The building shook. That's what I remember most about Allen Iverson. Beyond the iffy shot selection and the cultural implications of becoming the NBA's resident superstar anarchist, Iverson made the damn building shake.
He would get the ball on the left wing, or more likely bring it up his own self, and rock his dribble back and forth a few times. That brought the crowd to attention because they knew as well as the poor bastard guarding him that something was about to happen. Iverson would shake a few times -- the signal that the crossover was coming -- and then he'd lay it on everyone: his man, his team, the Philly crowd.
Sometimes he'd attack the basket with so much ferocity and be met with so much resistant force that we'd wonder if he'd ever get back up again, even though he always did. Other times he'd pop that jumper, usually with his man somewhere between a step too late or face-down Ty Lue.
That's when the building would start to tremble. When Iverson really had it going like he did during the 2001 playoffs, the place would sway to his beat, building to an unholy crescendo of noise that came crashing down on whoever was supposed to be guarding Iverson. He'd play to it, of course, cupping his ear and flexing just a bit. But Iverson didn't need much help in those days getting the fans on his side.
Sure, there were some who didn't care for the act and all the baggage that came with it. They'd burn up WIP until the early morning hours complaining about this or that. But not in the building. These were his people and the building belonged to him.
I've covered better teams and better players. I've heard all kinds of insane playoff crowds from Boston to Los Angeles, but I've never heard anything like the sound Allen Iverson made when he made the building shake.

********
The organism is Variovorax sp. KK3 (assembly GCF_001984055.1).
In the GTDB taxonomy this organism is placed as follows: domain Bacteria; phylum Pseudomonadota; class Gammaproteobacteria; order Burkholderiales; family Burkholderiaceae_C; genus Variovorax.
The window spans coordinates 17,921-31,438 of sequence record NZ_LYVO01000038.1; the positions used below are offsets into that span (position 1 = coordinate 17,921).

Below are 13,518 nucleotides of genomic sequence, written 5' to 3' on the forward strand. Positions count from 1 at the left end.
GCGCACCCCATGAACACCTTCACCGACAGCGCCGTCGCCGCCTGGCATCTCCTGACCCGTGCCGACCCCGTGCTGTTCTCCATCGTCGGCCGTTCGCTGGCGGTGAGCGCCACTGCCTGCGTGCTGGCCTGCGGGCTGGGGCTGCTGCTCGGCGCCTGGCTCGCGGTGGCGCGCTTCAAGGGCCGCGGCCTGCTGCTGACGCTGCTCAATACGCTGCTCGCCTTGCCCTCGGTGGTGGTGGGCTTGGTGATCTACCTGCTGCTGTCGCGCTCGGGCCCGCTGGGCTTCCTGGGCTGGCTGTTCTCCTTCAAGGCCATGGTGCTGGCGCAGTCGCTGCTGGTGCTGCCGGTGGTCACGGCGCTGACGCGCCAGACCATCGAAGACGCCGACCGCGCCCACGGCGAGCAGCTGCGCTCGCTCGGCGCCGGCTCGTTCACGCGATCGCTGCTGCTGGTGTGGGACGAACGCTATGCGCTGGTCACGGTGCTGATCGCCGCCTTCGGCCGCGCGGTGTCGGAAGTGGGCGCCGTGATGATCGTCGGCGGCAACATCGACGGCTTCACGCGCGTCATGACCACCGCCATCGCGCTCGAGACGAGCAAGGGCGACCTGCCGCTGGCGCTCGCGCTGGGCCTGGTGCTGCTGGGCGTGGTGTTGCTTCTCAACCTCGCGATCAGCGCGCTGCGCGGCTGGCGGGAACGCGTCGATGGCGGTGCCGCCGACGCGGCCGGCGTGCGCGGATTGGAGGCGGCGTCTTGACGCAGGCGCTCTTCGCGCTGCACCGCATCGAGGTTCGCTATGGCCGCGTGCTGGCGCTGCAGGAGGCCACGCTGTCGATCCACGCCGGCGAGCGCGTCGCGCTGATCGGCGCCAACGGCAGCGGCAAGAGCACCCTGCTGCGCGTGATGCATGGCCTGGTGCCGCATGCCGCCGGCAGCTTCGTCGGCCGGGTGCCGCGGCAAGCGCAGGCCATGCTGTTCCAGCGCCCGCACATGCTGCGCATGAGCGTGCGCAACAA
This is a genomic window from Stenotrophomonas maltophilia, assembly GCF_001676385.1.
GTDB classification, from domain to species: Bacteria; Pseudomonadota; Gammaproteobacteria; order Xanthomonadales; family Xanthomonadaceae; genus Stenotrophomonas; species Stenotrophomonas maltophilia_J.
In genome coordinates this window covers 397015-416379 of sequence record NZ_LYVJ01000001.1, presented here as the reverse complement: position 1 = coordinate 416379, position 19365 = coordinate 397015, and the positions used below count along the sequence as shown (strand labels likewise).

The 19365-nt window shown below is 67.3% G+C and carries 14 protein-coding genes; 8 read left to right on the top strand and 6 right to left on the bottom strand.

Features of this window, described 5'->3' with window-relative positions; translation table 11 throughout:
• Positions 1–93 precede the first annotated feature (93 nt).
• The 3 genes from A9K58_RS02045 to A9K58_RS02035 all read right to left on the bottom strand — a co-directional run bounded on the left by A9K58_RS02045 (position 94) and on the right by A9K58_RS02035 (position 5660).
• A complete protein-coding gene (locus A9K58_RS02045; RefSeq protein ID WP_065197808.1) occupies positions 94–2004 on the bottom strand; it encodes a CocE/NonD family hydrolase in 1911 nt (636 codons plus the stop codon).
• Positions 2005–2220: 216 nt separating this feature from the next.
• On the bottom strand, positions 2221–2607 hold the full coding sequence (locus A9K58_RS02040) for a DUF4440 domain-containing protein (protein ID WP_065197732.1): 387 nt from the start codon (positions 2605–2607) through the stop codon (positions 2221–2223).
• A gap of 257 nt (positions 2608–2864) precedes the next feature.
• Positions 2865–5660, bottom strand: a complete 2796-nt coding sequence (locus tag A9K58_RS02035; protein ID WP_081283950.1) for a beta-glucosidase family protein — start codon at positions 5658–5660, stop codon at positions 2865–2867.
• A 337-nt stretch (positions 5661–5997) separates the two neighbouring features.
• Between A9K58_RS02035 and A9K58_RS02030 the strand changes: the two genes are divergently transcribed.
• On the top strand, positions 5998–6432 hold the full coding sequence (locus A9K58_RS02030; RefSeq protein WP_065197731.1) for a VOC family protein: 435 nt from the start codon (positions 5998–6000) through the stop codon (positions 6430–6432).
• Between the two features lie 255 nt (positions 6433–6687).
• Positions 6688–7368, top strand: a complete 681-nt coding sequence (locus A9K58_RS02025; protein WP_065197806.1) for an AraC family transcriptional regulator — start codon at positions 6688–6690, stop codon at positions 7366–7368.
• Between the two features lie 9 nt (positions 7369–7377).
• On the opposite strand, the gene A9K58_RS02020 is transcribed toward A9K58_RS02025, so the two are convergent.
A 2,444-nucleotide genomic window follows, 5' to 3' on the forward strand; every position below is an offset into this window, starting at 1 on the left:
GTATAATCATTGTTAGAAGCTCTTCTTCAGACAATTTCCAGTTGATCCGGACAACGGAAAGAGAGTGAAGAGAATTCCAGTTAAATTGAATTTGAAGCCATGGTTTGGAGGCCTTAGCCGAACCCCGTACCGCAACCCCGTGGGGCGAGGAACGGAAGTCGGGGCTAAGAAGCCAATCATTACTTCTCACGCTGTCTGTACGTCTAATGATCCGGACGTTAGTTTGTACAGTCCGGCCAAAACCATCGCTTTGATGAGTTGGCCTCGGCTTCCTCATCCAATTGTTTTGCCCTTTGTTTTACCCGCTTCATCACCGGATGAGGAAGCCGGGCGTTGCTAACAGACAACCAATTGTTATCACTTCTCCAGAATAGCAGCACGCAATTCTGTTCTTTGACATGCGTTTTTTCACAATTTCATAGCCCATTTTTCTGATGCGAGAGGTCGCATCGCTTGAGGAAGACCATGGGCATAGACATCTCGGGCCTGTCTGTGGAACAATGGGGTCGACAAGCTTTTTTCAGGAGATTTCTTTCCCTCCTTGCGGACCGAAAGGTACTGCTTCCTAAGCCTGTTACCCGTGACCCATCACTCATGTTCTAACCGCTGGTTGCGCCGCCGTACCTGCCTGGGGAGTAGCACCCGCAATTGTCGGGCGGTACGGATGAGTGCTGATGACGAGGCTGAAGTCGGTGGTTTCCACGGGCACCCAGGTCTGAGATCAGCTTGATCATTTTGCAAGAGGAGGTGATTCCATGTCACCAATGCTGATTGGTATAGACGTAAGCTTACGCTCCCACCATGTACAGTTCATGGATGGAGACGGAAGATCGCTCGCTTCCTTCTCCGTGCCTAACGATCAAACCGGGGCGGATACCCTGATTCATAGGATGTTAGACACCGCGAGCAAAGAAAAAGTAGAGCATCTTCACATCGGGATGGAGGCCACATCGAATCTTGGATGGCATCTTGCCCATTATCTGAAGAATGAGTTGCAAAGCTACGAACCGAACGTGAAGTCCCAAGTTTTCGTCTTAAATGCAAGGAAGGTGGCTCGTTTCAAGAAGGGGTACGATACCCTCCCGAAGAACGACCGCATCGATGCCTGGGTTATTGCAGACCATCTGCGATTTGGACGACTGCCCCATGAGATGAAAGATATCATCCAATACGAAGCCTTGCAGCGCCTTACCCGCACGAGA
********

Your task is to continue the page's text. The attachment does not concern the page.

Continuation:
It didn't last. It couldn't, really. For about three years, the Sixers surrounded him complementary talents that were much greater than the sum of their average parts. George Lynch, Theo Ratliff, Aaron McKie and Eric Snow all knew the deal. Their job was to play defense and not complain about all those missed jumpers and skipped practices.
It worked because those players were as selfless as NBA players could be and because Larry Brown was a coaching genius. The Sixers tried unsuccessfully to pair Iverson with a secondary star and a different coach and none of it ever took. That was the time and after it was over it could never be the same.
It also worked because Iverson had no shame. He'd keep firing away until there was nothing left. It's already lost to the grainy history of YouTube videos, but his battle with Vince Carter in the 2001 playoffs was as a good as any that came before it, or after. That lack of a conscience was one of his better qualities. Until it wasn't.
"I play every game like it's my last," he'd rasp, and unlike so many others who have uttered some variation on that theme he actually meant it. This was perhaps his most underrated skill, but in the end it did him in as much as his refusal to alter his game for a role more in line with his talent later on in his career.
Iverson was a brilliant, albeit flawed anti-hero as our own David J. Roth wrote about here. He was the beginning of the argument about advanced stats and inefficient scorers, an argument that seems rather pedantic; like judging the "Let It Bleed" era Stones strictly on their musical chops.
What I'll remember most is that Iverson made the building shake. And for a brief period of time, there was nothing like it anywhere in sports.